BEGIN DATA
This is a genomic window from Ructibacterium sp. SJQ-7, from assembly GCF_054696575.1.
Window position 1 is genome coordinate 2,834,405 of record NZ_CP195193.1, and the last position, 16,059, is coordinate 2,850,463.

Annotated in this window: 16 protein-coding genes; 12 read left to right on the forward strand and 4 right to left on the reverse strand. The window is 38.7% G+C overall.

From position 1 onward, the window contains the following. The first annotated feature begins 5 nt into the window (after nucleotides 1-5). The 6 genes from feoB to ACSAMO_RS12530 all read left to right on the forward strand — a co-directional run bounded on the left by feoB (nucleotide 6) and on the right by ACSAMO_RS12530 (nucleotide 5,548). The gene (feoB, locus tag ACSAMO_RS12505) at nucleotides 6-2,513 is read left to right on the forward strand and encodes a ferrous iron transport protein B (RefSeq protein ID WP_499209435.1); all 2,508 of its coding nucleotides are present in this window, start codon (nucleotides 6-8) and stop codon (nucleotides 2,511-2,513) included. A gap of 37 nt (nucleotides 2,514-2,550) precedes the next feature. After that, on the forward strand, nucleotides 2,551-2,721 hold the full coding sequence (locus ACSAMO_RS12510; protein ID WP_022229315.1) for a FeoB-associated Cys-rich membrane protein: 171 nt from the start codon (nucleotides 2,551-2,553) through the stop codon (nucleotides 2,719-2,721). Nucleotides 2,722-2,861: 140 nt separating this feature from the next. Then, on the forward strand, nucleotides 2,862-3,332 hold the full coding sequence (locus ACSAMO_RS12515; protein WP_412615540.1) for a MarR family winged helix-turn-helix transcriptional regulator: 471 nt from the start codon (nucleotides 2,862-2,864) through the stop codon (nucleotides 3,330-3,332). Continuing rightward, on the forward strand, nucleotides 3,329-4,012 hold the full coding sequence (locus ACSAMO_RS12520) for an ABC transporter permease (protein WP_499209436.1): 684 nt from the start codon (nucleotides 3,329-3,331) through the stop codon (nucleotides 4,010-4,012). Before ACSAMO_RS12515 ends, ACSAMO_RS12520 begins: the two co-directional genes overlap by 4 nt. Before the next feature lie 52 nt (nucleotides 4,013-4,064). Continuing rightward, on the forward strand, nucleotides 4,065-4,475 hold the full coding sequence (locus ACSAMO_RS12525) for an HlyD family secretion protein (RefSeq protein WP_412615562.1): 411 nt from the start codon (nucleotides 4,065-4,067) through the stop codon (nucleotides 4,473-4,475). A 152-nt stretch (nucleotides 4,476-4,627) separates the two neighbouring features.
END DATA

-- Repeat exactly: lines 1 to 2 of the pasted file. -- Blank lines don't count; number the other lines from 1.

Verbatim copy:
This is a genomic window from Ructibacterium sp. SJQ-7, from assembly GCF_054696575.1.
Window position 1 is genome coordinate 2,834,405 of record NZ_CP195193.1, and the last position, 16,059, is coordinate 2,850,463.